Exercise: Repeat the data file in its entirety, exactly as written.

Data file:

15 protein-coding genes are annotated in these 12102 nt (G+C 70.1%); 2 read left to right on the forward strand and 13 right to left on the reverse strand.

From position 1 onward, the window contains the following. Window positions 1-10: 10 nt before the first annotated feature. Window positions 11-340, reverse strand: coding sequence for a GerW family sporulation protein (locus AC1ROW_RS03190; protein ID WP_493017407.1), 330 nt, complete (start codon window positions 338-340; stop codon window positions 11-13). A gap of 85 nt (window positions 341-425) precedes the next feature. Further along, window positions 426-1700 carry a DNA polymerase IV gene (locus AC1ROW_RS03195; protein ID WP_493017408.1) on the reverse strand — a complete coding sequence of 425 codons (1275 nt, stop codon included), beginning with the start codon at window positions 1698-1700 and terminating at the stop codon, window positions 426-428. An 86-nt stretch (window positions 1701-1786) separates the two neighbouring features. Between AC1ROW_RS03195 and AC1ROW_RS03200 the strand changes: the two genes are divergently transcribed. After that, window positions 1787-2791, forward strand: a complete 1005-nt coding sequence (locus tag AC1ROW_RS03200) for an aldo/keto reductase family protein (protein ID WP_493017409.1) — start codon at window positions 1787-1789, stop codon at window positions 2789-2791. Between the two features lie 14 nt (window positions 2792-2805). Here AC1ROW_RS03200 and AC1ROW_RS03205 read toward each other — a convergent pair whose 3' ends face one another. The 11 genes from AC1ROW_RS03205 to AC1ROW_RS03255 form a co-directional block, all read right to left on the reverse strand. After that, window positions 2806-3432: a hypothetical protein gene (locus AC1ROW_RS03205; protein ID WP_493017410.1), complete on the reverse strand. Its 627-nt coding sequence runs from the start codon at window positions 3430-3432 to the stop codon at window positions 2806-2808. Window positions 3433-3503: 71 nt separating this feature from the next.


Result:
15 protein-coding genes are annotated in these 12102 nt (G+C 70.1%); 2 read left to right on the forward strand and 13 right to left on the reverse strand.

From position 1 onward, the window contains the following. Window positions 1-10: 10 nt before the first annotated feature. Window positions 11-340, reverse strand: coding sequence for a GerW family sporulation protein (locus AC1ROW_RS03190; protein ID WP_493017407.1), 330 nt, complete (start codon window positions 338-340; stop codon window positions 11-13). A gap of 85 nt (window positions 341-425) precedes the next feature. Further along, window positions 426-1700 carry a DNA polymerase IV gene (locus AC1ROW_RS03195; protein ID WP_493017408.1) on the reverse strand — a complete coding sequence of 425 codons (1275 nt, stop codon included), beginning with the start codon at window positions 1698-1700 and terminating at the stop codon, window positions 426-428. An 86-nt stretch (window positions 1701-1786) separates the two neighbouring features. Between AC1ROW_RS03195 and AC1ROW_RS03200 the strand changes: the two genes are divergently transcribed. After that, window positions 1787-2791, forward strand: a complete 1005-nt coding sequence (locus tag AC1ROW_RS03200) for an aldo/keto reductase family protein (protein ID WP_493017409.1) — start codon at window positions 1787-1789, stop codon at window positions 2789-2791. Between the two features lie 14 nt (window positions 2792-2805). Here AC1ROW_RS03200 and AC1ROW_RS03205 read toward each other — a convergent pair whose 3' ends face one another. The 11 genes from AC1ROW_RS03205 to AC1ROW_RS03255 form a co-directional block, all read right to left on the reverse strand. After that, window positions 2806-3432: a hypothetical protein gene (locus AC1ROW_RS03205; protein ID WP_493017410.1), complete on the reverse strand. Its 627-nt coding sequence runs from the start codon at window positions 3430-3432 to the stop codon at window positions 2806-2808. Window positions 3433-3503: 71 nt separating this feature from the next.